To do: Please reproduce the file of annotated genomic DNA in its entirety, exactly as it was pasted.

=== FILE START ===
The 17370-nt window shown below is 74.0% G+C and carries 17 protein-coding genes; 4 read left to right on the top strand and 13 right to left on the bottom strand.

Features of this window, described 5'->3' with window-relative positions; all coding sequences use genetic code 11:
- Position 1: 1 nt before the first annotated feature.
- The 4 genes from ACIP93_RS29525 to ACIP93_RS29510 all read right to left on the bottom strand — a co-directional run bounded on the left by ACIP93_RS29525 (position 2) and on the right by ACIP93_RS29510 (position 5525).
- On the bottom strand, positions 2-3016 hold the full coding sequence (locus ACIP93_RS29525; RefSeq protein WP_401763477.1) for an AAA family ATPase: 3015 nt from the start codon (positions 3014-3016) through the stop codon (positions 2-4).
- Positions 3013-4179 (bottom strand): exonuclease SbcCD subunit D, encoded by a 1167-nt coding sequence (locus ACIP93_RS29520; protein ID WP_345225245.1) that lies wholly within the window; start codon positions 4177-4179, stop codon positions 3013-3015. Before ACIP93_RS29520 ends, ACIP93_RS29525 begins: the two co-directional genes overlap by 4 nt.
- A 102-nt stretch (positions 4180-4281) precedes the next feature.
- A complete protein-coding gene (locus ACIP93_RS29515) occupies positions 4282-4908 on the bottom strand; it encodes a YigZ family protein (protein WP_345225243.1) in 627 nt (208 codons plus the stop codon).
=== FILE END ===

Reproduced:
The 17370-nt window shown below is 74.0% G+C and carries 17 protein-coding genes; 4 read left to right on the top strand and 13 right to left on the bottom strand.

Features of this window, described 5'->3' with window-relative positions; all coding sequences use genetic code 11:
- Position 1: 1 nt before the first annotated feature.
- The 4 genes from ACIP93_RS29525 to ACIP93_RS29510 all read right to left on the bottom strand — a co-directional run bounded on the left by ACIP93_RS29525 (position 2) and on the right by ACIP93_RS29510 (position 5525).
- On the bottom strand, positions 2-3016 hold the full coding sequence (locus ACIP93_RS29525; RefSeq protein WP_401763477.1) for an AAA family ATPase: 3015 nt from the start codon (positions 3014-3016) through the stop codon (positions 2-4).
- Positions 3013-4179 (bottom strand): exonuclease SbcCD subunit D, encoded by a 1167-nt coding sequence (locus ACIP93_RS29520; protein ID WP_345225245.1) that lies wholly within the window; start codon positions 4177-4179, stop codon positions 3013-3015. Before ACIP93_RS29520 ends, ACIP93_RS29525 begins: the two co-directional genes overlap by 4 nt.
- A 102-nt stretch (positions 4180-4281) precedes the next feature.
- A complete protein-coding gene (locus ACIP93_RS29515) occupies positions 4282-4908 on the bottom strand; it encodes a YigZ family protein (protein WP_345225243.1) in 627 nt (208 codons plus the stop codon).